The starting gate for this event was located in the mid-course chute; upon exiting the horse walkway, the runners cantered across the home straight and headed up the all-weather track around the top bend in front of the Best Mate enclosure. They then crossed the racecourse to reach the aforementioned chute, and would have two flights to negotiate before the far turn.
Then they were off. The runners were led away by Work In Progress and Roadie Joe; bringing up the rear as they jumped the first flight were Mr Mix and Buiseness Sivola. There were no casualties at the first two obstacles thus, having completed successfully the jumping tasks within the chute, the runners headed down the hill to reach the far end of the home straight, still led by the free-going Work In Progress under Bridget Andrews.
This partnership was followed by Roadie Joe, Bivouac, Nabucco, Zulu Oscar, Qualando, Laurium, Ibis Du Rheu, Label Des Obeaux, Childrens List, Flying Angel, Handiwork, Whiteout, Sky Khan, Montdragon, Squouateur, Westend Star, Tully East, Matorico, Urano, Mr Mix, Goodwood Mirage, Jetstream Jack and Buiseness Sivola.
Having cleared the third flight without incident, the runners continued their progress up the home straight, still spearheaded by Work In Progress a few lengths clear of his rivals. The first departure occurred at the fourth flight, the one in front of the grandstands; Laurium blundered, shooting jockey Jeremiah McGrath into orbit before he plummeted to the ground to his mount’s off-side. As Laurium had been travelling close behind the leaders, those in his wake galloped over the prostrate jockey and Urano was hampered. In fact it was a very similar scenario to Montbazon’s departure in the County Hurdle earlier in the afternoon.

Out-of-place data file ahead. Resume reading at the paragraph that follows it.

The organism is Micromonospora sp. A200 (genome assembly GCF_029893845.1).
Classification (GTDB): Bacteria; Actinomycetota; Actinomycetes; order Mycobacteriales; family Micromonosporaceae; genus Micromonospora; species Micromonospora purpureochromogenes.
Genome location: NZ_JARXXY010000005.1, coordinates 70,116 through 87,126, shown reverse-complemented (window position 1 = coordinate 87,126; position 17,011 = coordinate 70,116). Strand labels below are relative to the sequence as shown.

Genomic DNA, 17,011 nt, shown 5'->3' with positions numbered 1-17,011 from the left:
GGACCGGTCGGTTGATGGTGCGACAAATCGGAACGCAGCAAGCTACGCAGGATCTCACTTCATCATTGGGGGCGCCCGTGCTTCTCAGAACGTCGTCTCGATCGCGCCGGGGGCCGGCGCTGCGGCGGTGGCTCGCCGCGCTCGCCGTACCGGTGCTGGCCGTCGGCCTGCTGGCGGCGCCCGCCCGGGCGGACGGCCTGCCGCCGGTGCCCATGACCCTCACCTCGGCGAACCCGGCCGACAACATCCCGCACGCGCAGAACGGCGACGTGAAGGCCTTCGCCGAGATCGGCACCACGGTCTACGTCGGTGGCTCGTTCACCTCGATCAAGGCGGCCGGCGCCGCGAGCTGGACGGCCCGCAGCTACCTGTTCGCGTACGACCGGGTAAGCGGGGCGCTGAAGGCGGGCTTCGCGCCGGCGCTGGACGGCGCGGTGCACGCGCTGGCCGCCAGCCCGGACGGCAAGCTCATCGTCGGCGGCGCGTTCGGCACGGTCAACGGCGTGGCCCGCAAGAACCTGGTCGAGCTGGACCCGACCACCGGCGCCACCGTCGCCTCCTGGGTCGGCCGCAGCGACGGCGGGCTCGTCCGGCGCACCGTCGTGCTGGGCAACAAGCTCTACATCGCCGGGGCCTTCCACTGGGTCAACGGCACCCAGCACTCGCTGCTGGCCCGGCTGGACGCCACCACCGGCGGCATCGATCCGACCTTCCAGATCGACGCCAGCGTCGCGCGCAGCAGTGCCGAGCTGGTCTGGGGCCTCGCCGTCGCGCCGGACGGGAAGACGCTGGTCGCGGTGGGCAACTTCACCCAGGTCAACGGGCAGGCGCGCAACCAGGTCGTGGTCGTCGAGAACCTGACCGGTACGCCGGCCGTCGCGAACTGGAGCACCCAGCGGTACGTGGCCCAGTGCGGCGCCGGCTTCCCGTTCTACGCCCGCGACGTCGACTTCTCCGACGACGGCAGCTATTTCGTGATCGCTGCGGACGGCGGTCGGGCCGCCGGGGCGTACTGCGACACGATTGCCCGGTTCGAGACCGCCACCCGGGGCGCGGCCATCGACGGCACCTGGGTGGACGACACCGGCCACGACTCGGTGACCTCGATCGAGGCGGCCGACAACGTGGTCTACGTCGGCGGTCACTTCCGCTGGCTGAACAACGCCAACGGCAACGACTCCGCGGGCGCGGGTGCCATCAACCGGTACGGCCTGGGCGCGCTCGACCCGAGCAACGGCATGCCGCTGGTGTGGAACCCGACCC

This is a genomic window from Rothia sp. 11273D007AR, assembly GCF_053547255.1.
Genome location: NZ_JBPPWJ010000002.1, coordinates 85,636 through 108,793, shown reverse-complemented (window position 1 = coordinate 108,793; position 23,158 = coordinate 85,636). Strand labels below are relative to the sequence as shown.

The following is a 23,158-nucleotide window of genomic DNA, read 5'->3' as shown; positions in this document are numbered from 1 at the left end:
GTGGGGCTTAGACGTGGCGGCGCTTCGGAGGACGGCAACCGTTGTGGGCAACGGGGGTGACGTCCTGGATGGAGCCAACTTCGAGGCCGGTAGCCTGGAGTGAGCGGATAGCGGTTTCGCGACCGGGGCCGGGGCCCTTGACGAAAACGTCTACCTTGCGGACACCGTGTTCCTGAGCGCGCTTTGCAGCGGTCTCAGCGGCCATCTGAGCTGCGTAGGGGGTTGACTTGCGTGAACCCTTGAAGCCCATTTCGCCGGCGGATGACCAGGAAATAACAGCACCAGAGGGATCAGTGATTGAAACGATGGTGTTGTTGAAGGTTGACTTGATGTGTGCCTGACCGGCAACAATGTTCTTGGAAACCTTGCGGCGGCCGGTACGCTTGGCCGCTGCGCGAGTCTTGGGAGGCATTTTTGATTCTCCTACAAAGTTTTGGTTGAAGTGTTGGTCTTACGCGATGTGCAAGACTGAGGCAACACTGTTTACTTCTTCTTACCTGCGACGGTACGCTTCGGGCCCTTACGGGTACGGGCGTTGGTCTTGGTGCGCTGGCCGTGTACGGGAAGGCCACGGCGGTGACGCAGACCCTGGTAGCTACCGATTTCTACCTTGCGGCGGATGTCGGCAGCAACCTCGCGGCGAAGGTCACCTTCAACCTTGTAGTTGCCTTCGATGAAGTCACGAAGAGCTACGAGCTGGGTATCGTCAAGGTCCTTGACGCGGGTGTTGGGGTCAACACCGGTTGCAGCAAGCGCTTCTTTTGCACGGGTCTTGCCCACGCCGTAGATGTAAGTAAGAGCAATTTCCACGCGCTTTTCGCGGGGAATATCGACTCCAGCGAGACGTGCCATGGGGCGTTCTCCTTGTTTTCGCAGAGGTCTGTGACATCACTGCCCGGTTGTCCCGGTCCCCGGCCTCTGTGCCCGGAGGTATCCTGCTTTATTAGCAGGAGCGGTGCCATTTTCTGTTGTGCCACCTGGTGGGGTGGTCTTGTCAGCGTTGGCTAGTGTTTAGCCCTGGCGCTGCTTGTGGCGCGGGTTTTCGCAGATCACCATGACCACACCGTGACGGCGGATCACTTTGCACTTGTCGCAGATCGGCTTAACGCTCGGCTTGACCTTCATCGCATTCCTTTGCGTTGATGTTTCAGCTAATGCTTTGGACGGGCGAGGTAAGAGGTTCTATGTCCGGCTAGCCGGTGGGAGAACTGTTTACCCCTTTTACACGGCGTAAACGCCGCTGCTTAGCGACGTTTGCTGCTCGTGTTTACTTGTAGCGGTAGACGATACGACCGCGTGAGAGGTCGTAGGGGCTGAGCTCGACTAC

Meanwhile, the remaining 23 runners headed up the hill in front of the Best Mate Enclosure and out into the country for the one and only time; Work In Progress had extended his lead and was now 10 lengths clear of his rivals. They headed over flight number five where, near the rear of the field, Mr Mix blundered. The leader clipped the top of the following hurdle, as did the loose horse also clear of the field; still heading the main group was Roadie Joe. Work In Progress hit the next too, as did Label Des Obeaux.
The leader had soon reached and negotiated the dog-leg turn. Flying Angel, disputing second position, was a little ungainly at the next flight. The runners continued their journey to the far turn, before heading down the hill to what would now be the last flight, as Jeremiah McGrath was still being attended to on course. Work In Progress led, from Flying Angel, Tully East, Zulu Oscar, Handiwork, Nabucco, Whiteout, Roadie Joe and Label Des Obeaux.